Canning vegetables like our grandparents used to do is a sustainable way to enjoy your favorite seasonal produce all year round! Here are the basic steps to preserving produce through canning.

Picture this: You're strolling through your local farmer's market, surrounded by vibrant colors, fresh scents, and a sense of nostalgia that takes you back to your grandparents' kitchen. Ah, the good ol' days when canning vegetables was a way of life!

Sure, we're the generation of fast-paced everything and technology at our fingertips, but there's something special about embracing those old-school traditions and connecting with our roots. So, let's put on our aprons and dive into the wonderful world of canning veggies, just like our wise grandparents did!


First things first, let's get our hands on the necessary tools and ingredients. You'll need:

  • Mason jars, lids, and rings for sealing in the goodness. You can easily find them online or at thrift stores if you're lucky! Most grocery and craft stores also sell them in bulk in a couple of different size.
  • Large pot for boiling water
  • Funnel
  • Clean kitchen towels
  • Vinegar
  • Salt
  • Some kind of label system – could just be masking tape and a Sharpie, or a cute label maker!
  • The fruits and vegetables you would like to can and preserve! We will go over the best options next.
Woman taking the lid off a jar of pickles, from Shelf Cooking


When it comes to canning, certain types of produce lend themselves better to the process and will result in delicious, long-lasting canned goods. Here are some of the best types of produce for canning:

  1. Tomatoes: Tomatoes are a classic choice for canning. They can be canned whole, diced, crushed, or turned into sauces and salsas. High in acidity, tomatoes are naturally preserved when canned, making them a popular choice for beginners.
  2. Cucumbers: Cucumbers are perfect for making pickles. Whether you prefer dill pickles or sweet bread-and-butter pickles, cucumbers are a go-to option for canning enthusiasts.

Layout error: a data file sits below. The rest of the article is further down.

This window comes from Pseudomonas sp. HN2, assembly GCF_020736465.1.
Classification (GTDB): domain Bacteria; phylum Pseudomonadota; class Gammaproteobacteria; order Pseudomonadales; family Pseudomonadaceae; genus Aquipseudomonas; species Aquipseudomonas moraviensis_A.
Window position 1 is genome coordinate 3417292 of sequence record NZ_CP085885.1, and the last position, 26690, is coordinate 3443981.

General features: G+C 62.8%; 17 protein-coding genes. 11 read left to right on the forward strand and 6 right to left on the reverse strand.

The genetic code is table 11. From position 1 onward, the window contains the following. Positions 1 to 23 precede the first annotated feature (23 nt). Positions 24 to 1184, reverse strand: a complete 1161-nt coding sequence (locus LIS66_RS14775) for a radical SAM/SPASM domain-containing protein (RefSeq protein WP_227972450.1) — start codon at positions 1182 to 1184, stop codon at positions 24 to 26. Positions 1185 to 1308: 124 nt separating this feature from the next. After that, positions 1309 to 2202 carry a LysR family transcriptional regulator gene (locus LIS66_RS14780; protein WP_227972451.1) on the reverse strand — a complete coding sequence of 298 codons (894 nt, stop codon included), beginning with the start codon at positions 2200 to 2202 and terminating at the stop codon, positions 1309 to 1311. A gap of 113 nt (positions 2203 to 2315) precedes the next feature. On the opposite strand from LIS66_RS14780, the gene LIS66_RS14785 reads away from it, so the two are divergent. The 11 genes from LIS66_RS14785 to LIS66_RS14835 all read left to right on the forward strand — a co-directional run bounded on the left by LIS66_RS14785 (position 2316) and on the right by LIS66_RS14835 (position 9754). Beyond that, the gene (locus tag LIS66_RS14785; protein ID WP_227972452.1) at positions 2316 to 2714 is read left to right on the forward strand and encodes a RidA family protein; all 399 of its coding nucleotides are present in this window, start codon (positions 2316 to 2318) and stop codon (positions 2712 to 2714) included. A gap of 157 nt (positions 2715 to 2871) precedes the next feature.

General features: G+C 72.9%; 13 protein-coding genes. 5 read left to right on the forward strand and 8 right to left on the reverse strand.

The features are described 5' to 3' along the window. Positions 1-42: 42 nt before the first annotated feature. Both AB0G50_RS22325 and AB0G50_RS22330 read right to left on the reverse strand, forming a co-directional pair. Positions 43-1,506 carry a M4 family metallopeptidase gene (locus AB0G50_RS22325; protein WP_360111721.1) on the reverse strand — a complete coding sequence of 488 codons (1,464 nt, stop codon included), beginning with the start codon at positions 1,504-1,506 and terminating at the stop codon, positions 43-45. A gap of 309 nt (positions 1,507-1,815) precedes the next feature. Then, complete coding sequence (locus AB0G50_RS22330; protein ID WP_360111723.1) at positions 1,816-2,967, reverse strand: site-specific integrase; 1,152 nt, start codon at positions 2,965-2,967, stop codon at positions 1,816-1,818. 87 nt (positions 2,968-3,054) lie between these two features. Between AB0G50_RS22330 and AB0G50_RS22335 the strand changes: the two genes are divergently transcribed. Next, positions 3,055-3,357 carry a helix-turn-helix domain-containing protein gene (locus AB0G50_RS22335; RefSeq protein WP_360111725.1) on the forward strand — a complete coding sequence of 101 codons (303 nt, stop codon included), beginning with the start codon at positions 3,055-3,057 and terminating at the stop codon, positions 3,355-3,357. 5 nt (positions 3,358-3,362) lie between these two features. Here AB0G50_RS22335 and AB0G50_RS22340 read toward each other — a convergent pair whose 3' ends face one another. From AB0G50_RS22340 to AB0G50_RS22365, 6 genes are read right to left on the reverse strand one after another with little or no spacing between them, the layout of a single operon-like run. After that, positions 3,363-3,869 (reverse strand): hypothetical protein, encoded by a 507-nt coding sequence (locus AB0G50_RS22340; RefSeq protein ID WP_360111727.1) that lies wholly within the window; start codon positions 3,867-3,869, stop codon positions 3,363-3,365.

3. Green Beans: Green beans retain their crispiness well when canned, making them an excellent choice for adding some color and flavor to your pantry.
  4. Peaches: Sweet and juicy peaches are delightful when canned. They can be canned in syrup or made into peach preserves for a taste of summer all year long.
  5. Apples: Apples are versatile and can be canned as applesauce, apple pie filling, or apple slices. They are a great staple to have on hand for various recipes.
  6. Pears: Pears can be canned in syrup or as spiced pear preserves, adding a touch of elegance to your pantry.
  7. Berries: Strawberries, blueberries, raspberries, and blackberries can all be canned as jams, jellies, or preserves. These sweet treats are perfect for spreading on toast or adding to desserts.
  8. Peppers: Whether it's sweet bell peppers or spicy chili peppers, they can be pickled or canned in various forms to add some zing to your meals.
  9. Corn: Corn can be canned as whole kernels or creamed corn, making it a versatile addition to your canned goods collection.
  10. Beets: Beets are delicious when pickled, and they add a pop of color to your pantry shelves.



Wash your jars, lids, and rings thoroughly with hot, soapy water. You don't want any pesky bacteria crashing your canning party!

Fill a large pot with water and let it come to a simmer. Now, gently lower your jars into the pot using some kind of rack or towel to prevent them from bumping into each other. This step is crucial to sterilize the jars and ensure your vegetables stay fresh and tasty.


Slice, dice, or chunk your veggies to your desired size. Don't forget to remove any seeds, cores, or pits. And hey, a little taste-testing along the way won't hurt!


Now comes the fun part! Grab your hot, sanitized jars and start packing them with your prepped veggies. You can layer them, mix them, and even add some herbs and spices for that extra oomph. Get creative, experiment, and make it your own!

Wipe the jar rims clean, place the lids on top, and secure them with the rings. Tighten it just right, not too tight, not too loose—just like those Goldilocks vibes!


No, not for you—for the jars! Submerge your filled jars back into the pot of simmering water and let them have a hot bath for the time specified in your recipe. This step ensures that your vegetables get properly preserved and keeps any nasty bacteria at bay.

As your jars cool down, you might hear that satisfying “pop” sound—the sweet music of successful canning! It means your jars are sealed tight and your veggies are ready to party in their new, cozy homes.


To avoid any future “mystery jars,” label them with the date and the contents inside. Grandma would approve, for sure!

There you have it, the basics of preserving produce through canning! There are several recipes you can find out there for specific flavor profiles or pickling techniques, so don't be afraid to get started and try one today!

Happy Canning!

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